and see what is so close.

The heron crouches low, just as I am
sometimes, as we are,
half of what could be.

Then the great bird sees what it wants,
its mouth plunges into the water and pulls
out the prize that will sustain its life.

The fish does not fight the inevitable.
The heron stands proudly upright to savor
the moment before swallowing the fish whole.

Thursday, December 1, 2011

Saturday, November 26, 2011

Penfield House

I spent the evening in a house that took me back to memories of high school, but also one that I did not appreciate when I visited it as part of my art class all those years ago. It is the Penfield House in Willoughby, Ohio. Louis Penfield was my high school art teacher. He was 6'8" tall and commissioned Frank Lloyd Wright to design a home that suited his size. (I'm thinking he had more money than just for his schoolteacher job.) The home, overlooking the Chagrin River, is one of 9 Usonian homes that Wright designed. They are small, minimalist and very peacefully settle into the landscape around them.

Last March I had seen Falling Water (PA) for the first time and I loved it. I don't think these houses would please everyone, but I like clean lines and a minimal amount of "stuff" so they are very appealing to me. I was impressed with myself that the house and lot was just as I remembered - because, believe me, it was a long time ago!

The house was built in 1955 and we were invited to an evening of 50's style clothing and cocktails. I was thrilled to wander the house at will. It is very open, ceiling to floor windows, a carport ( a term coined by Wright), and a "floating stairway." The bedrooms are small, and to suit Mr. Penfield everything was taller - even the door handles were located at about my shoulder height.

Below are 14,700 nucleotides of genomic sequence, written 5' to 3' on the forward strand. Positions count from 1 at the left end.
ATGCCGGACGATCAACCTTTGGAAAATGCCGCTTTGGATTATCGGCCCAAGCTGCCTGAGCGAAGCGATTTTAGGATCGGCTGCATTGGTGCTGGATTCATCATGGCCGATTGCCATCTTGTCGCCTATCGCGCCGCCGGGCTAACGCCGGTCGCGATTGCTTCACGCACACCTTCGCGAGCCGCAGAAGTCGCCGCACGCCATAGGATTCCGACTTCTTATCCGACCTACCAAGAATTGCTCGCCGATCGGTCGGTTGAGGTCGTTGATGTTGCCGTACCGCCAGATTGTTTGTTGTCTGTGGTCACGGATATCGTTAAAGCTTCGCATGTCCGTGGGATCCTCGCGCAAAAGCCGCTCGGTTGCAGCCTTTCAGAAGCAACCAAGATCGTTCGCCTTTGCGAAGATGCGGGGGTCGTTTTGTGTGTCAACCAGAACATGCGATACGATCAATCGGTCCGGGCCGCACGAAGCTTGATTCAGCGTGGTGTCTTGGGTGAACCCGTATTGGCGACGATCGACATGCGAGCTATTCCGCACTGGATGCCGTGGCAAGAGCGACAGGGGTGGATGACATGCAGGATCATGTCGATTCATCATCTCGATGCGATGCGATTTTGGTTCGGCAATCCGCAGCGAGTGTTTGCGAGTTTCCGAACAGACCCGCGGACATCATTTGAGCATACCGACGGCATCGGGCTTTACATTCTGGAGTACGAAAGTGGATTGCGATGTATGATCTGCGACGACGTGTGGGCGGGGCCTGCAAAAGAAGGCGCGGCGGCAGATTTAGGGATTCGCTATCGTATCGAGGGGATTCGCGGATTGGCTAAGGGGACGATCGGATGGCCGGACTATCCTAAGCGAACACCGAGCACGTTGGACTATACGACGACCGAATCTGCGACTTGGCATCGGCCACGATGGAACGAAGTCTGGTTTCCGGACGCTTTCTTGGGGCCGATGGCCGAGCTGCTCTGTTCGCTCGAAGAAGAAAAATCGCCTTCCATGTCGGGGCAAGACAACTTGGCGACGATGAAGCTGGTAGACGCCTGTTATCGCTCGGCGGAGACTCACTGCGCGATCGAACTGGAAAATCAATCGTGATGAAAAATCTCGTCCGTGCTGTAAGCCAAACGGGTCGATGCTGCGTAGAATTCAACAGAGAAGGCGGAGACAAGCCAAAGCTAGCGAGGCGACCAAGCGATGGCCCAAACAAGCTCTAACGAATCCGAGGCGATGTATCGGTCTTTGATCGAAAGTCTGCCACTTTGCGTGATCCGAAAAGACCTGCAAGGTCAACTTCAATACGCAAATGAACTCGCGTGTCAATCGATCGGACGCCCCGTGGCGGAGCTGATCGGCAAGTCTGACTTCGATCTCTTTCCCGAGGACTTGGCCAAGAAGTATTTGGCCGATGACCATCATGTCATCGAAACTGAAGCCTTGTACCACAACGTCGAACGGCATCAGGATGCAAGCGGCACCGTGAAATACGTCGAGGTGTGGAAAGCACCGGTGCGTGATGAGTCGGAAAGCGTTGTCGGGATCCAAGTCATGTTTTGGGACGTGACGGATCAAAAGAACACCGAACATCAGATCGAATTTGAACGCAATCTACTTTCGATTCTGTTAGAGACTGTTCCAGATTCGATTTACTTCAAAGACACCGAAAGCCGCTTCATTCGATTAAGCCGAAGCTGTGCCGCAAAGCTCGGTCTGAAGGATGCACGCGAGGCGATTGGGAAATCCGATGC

Mr. Penfield apparently commisioned Mr. Wright to design a second house because he thought the highways being built in the late 50's and early 60's were going to intrude on his peace and quiet. The day the Penfields received the drawing for the new house, Mr. Wright passed away. The drawing hangs in the hallway of the Penfield House. The second house was never built and some are continually trying to raise money to still have it built someday, being Wright's last residential design.

I have been very inspired by the Frank Lloyd Wright homes, however, they are not homes built to last forever. Falling Water had to be partially rebuilt in the 1990's and the Penfield House was renovated in the 1980's at $100,000 cost to his son. So, even though they are unique, they were not necessarily well designed - something I am sure Mr. Wright would have never admitted to in his time.






Thursday, November 24, 2011

Table Grace

by Gary Johnson

Here we sit as evening falls
Like old horses in their stalls.
Thank you Father, that you bless
Us with food and an address.
And the comfort of your hand
In this great and blessed land.
Look around at each dear face,
Keep each one in your good grace.
We think of those who went before,
And wish we could have loved them more.
Grant to us a cheerful heart,
Knowing we must soon depart
to that far land to be with them.
And now let's eat. Praise God. Amen

Sunday, November 20, 2011

Stella



She knows the sound of hair spray means I will be coming out of the bathroom.
She knows the shoes that mean we're going for a walk.